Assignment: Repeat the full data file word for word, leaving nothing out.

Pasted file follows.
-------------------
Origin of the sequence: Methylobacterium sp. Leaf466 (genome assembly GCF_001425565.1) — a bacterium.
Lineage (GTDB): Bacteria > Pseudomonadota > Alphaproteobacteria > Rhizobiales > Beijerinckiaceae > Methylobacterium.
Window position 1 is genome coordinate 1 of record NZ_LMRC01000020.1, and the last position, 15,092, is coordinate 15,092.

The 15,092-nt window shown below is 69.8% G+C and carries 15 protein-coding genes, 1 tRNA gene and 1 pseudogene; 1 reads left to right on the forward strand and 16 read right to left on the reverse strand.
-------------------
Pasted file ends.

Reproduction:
Origin of the sequence: Methylobacterium sp. Leaf466 (genome assembly GCF_001425565.1) — a bacterium.
Lineage (GTDB): Bacteria > Pseudomonadota > Alphaproteobacteria > Rhizobiales > Beijerinckiaceae > Methylobacterium.
Window position 1 is genome coordinate 1 of record NZ_LMRC01000020.1, and the last position, 15,092, is coordinate 15,092.

The 15,092-nt window shown below is 69.8% G+C and carries 15 protein-coding genes, 1 tRNA gene and 1 pseudogene; 1 reads left to right on the forward strand and 16 read right to left on the reverse strand.